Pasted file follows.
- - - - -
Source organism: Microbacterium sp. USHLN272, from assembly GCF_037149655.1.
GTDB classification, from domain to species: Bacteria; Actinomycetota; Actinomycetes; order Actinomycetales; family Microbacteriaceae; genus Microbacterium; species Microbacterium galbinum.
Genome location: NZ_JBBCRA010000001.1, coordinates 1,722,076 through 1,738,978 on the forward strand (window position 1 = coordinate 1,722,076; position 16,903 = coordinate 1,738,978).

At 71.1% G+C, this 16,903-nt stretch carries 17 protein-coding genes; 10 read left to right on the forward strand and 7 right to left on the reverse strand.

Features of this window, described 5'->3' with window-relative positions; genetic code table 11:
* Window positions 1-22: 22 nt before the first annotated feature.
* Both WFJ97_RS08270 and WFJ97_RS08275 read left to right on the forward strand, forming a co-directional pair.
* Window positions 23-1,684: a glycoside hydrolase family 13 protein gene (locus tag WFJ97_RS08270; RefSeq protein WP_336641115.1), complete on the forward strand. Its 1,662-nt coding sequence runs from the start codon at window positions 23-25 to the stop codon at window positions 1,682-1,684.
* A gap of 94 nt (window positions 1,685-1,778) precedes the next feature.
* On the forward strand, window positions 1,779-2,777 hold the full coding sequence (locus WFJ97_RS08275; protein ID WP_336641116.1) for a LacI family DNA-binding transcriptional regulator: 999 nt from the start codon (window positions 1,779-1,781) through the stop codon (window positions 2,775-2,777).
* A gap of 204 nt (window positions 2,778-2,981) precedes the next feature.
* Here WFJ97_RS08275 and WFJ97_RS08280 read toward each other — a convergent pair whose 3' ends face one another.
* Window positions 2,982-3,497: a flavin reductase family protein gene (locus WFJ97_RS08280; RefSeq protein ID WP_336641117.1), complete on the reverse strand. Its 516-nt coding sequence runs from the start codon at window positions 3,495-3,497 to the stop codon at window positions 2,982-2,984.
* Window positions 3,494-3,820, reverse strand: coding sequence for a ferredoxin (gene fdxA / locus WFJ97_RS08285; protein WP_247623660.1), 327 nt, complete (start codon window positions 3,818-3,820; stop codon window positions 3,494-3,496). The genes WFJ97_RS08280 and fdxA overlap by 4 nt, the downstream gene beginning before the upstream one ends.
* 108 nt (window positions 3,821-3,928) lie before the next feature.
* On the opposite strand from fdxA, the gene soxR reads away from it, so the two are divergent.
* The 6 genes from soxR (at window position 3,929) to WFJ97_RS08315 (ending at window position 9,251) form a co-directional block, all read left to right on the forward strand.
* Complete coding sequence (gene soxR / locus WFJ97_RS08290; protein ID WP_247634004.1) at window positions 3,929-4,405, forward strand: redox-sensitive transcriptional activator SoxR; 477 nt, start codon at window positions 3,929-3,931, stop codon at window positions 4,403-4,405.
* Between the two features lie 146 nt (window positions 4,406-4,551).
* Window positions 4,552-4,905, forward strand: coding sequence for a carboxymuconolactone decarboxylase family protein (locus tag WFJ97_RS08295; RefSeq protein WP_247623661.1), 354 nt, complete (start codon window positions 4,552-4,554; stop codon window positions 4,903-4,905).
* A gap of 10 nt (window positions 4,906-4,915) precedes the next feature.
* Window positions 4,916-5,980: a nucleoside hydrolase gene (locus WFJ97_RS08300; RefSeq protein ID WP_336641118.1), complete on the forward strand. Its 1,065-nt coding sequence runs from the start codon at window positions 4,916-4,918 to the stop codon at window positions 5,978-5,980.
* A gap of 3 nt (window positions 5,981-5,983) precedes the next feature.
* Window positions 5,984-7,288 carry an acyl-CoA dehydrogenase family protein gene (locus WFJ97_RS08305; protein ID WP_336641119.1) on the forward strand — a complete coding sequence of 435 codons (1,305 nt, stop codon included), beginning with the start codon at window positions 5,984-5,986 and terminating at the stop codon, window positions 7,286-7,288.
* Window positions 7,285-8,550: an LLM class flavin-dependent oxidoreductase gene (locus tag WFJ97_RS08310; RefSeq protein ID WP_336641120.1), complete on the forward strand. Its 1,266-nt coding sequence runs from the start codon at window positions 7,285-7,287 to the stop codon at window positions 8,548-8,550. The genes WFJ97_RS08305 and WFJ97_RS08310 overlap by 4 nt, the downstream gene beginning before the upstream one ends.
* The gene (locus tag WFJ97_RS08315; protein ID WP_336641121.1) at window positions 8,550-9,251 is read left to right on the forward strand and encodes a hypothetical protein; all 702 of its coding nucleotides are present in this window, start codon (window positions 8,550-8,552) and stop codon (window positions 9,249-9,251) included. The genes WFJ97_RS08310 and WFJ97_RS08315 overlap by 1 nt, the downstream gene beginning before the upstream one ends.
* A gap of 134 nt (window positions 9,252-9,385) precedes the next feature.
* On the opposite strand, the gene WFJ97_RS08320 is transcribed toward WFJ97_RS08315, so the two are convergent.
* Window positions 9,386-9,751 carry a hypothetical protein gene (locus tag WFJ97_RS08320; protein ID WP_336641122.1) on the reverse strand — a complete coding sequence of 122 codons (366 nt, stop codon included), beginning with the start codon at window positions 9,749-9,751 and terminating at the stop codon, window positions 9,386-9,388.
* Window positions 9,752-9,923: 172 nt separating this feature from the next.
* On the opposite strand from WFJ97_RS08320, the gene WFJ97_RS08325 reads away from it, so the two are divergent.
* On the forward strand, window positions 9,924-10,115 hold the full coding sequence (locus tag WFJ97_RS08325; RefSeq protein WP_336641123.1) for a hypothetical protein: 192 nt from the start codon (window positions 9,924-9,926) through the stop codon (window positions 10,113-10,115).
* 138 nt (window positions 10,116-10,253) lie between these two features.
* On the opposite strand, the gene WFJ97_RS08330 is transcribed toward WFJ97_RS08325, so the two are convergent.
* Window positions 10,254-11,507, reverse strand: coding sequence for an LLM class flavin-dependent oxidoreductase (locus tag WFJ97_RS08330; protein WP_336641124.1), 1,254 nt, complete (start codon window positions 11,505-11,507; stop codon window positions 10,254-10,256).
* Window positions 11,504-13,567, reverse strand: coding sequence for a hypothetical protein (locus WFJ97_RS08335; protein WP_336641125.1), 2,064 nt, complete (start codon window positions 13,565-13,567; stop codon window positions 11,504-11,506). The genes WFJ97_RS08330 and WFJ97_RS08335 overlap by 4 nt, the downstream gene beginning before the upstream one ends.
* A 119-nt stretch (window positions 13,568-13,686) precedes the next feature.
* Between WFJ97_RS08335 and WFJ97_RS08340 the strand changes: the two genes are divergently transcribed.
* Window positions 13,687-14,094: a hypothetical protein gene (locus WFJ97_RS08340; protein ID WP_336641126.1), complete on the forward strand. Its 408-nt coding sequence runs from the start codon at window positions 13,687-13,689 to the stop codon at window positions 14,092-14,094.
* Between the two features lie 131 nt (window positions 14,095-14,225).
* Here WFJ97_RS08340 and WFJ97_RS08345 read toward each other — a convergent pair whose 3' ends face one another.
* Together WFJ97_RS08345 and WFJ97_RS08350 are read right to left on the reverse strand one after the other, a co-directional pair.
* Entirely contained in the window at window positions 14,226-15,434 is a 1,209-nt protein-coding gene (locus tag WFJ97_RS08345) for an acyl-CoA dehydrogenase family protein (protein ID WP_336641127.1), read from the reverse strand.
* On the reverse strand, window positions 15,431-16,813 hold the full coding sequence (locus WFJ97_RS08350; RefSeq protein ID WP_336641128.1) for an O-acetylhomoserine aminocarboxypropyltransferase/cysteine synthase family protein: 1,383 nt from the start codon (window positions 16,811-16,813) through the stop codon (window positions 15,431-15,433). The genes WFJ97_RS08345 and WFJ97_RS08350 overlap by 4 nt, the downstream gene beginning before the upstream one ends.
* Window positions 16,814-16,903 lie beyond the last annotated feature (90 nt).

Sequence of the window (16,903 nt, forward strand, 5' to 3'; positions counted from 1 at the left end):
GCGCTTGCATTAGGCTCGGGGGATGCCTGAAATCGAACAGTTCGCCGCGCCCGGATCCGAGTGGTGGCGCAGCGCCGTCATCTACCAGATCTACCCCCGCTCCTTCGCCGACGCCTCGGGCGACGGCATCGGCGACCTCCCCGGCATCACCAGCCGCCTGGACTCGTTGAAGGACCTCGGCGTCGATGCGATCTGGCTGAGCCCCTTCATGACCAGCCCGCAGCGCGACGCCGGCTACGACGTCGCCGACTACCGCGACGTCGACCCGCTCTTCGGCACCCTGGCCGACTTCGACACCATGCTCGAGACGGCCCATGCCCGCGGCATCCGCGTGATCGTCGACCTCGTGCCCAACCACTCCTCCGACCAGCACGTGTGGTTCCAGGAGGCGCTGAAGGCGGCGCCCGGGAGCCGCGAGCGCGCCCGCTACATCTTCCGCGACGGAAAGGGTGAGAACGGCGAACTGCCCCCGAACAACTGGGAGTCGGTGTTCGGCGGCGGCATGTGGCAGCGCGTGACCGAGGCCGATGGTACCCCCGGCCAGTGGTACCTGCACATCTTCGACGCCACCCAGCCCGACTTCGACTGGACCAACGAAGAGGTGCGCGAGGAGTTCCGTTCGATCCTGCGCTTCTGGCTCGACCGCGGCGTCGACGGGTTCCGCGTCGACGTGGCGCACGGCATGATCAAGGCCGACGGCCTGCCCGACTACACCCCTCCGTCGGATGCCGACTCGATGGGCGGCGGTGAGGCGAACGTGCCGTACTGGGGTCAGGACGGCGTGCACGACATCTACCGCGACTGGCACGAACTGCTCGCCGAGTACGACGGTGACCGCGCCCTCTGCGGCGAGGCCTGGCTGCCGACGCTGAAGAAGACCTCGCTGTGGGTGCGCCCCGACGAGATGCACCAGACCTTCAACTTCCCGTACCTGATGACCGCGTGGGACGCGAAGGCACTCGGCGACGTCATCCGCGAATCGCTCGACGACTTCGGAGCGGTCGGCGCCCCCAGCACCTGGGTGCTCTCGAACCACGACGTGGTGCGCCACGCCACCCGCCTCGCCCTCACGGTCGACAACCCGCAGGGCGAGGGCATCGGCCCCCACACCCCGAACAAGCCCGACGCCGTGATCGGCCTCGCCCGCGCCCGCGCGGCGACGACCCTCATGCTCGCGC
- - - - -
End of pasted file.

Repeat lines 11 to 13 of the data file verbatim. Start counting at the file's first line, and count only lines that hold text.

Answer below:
* A gap of 204 nt (window positions 2,778-2,981) precedes the next feature.
* Here WFJ97_RS08275 and WFJ97_RS08280 read toward each other — a convergent pair whose 3' ends face one another.
* Window positions 2,982-3,497: a flavin reductase family protein gene (locus WFJ97_RS08280; RefSeq protein ID WP_336641117.1), complete on the reverse strand. Its 516-nt coding sequence runs from the start codon at window positions 3,495-3,497 to the stop codon at window positions 2,982-2,984.